I am trying to write a proof for following statement:

Let A be an n×n matrix and let Aˆ be a matrix that is obtained from A by scrambling the rows. Show that there is a unique n×n permutation matrix P such that Aˆ = PA

So, I was thinking to take a matrix (let say 3 by 3 ) and show explicitly that among three possible combinations of P only one satisfies the condition A^ = PA, i.e. just to show the calculations and say that all results are different and there is only one where A^ = PA. Is there any other more general way to show the uniqueness of that permutation matrix P?


Hint Look at $$A=\begin{bmatrix} 1&1&1&..1 \\ 1&1&1&..1 \\ 1&1&1&..1 \\ ...&...&...&...\\ 1&1&1&..1 \\ \end{bmatrix}$$

or even $A=0_n$.

  • $\begingroup$ Hi @N.S. could you explain little more detailed, because I don't really see what we can get out of this 1 and 0 matrices $\endgroup$ – ViniLL Oct 7 '18 at 18:12
  • $\begingroup$ @DanF. If $P$ is ANY permutation matrix, what is $PA$? $\endgroup$ – N. S. Oct 7 '18 at 18:52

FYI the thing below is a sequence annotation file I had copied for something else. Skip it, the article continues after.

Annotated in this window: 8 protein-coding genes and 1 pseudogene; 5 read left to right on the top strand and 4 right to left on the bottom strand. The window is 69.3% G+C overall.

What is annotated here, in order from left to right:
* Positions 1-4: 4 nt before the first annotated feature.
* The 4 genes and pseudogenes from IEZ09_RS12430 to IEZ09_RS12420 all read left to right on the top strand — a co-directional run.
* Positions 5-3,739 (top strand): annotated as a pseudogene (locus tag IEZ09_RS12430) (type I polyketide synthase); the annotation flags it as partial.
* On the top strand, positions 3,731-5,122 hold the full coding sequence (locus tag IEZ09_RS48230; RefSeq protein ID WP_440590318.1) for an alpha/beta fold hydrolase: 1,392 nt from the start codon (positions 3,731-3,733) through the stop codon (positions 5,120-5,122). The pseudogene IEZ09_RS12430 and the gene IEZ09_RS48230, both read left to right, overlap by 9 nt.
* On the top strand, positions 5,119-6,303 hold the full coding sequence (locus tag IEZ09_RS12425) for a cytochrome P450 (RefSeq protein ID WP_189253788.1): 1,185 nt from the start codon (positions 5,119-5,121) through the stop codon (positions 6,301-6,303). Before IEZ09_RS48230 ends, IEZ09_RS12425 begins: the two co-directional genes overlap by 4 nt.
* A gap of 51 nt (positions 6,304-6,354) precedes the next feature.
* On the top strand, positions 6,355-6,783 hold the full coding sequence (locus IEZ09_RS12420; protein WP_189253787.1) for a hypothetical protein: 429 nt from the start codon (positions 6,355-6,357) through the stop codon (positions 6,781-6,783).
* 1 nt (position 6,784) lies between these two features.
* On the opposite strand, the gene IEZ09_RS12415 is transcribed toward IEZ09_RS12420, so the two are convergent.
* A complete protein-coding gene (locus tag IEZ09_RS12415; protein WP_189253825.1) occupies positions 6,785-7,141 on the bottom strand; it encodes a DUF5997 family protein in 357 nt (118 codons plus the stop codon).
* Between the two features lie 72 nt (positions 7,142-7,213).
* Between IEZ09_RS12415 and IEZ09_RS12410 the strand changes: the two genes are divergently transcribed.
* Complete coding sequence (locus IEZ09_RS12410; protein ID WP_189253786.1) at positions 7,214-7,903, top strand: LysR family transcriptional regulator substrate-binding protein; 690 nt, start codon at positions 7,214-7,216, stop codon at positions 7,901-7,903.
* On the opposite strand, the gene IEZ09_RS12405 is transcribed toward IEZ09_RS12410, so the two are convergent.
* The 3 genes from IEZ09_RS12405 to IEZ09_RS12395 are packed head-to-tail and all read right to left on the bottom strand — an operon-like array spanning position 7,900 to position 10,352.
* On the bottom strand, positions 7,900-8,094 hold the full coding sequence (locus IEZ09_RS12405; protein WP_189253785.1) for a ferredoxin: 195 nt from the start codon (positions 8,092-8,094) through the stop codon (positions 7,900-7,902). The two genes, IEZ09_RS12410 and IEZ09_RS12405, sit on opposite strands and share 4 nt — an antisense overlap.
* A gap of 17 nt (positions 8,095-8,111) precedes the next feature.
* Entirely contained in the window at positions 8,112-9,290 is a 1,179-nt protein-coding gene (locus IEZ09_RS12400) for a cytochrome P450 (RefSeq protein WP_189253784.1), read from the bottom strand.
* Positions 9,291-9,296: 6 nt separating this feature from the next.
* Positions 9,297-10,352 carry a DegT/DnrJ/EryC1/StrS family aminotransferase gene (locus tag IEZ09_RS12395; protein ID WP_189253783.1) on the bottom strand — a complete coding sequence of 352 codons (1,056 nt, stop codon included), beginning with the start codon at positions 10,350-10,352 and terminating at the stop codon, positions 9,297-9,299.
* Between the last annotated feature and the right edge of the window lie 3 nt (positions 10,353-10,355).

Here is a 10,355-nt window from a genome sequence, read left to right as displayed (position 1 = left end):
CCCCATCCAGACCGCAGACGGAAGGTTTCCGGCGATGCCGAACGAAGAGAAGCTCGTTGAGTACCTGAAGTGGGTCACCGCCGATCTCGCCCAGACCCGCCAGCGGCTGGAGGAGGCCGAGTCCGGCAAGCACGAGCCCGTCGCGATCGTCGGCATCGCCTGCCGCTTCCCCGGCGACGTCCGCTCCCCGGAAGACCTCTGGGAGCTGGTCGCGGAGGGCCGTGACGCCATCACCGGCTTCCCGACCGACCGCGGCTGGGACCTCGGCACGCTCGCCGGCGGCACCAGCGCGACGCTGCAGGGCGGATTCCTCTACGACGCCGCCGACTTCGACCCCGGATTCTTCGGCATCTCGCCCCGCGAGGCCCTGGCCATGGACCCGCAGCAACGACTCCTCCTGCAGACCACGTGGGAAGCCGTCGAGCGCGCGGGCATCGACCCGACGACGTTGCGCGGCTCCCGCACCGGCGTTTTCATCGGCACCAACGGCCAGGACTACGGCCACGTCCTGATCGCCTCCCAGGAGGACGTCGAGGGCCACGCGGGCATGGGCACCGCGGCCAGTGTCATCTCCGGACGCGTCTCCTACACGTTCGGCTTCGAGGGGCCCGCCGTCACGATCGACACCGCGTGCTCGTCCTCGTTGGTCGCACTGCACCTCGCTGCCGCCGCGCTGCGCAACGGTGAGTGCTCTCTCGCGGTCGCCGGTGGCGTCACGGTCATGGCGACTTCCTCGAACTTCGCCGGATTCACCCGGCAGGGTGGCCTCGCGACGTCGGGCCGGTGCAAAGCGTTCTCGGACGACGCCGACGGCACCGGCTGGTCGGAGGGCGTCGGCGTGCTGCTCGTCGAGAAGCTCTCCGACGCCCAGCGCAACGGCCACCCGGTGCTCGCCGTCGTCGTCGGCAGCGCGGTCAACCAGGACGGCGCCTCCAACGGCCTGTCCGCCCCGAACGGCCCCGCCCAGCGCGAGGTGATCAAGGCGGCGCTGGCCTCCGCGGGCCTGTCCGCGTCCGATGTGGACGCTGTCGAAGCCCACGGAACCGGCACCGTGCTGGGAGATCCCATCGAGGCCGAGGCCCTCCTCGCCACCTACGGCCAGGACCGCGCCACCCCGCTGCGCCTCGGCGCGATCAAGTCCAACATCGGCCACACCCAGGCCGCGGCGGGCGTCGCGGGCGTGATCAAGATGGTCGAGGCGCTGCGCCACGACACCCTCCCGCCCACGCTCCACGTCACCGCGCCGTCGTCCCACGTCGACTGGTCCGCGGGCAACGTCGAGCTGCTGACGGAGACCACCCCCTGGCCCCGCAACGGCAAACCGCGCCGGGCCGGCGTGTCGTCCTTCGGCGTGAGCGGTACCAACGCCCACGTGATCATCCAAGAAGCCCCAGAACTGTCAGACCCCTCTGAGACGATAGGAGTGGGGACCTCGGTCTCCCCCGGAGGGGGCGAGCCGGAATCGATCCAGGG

• $\begingroup$ It is just a matrix with rows switched depending on the P $\endgroup$ – ViniLL Oct 7 '18 at 20:09
  • $\begingroup$ @DanF. And what do you get if you switch the rows of a matrix will ALL entries equal? $\endgroup$ – N. S. Oct 7 '18 at 23:26
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    $\begingroup$ @DanF. And again: If you manage to prove it, for this particular matrix you prove something which is not true... So let me ask it clearly: how can you prove something which is not true? $\endgroup$ – N. S. Oct 8 '18 at 20:14

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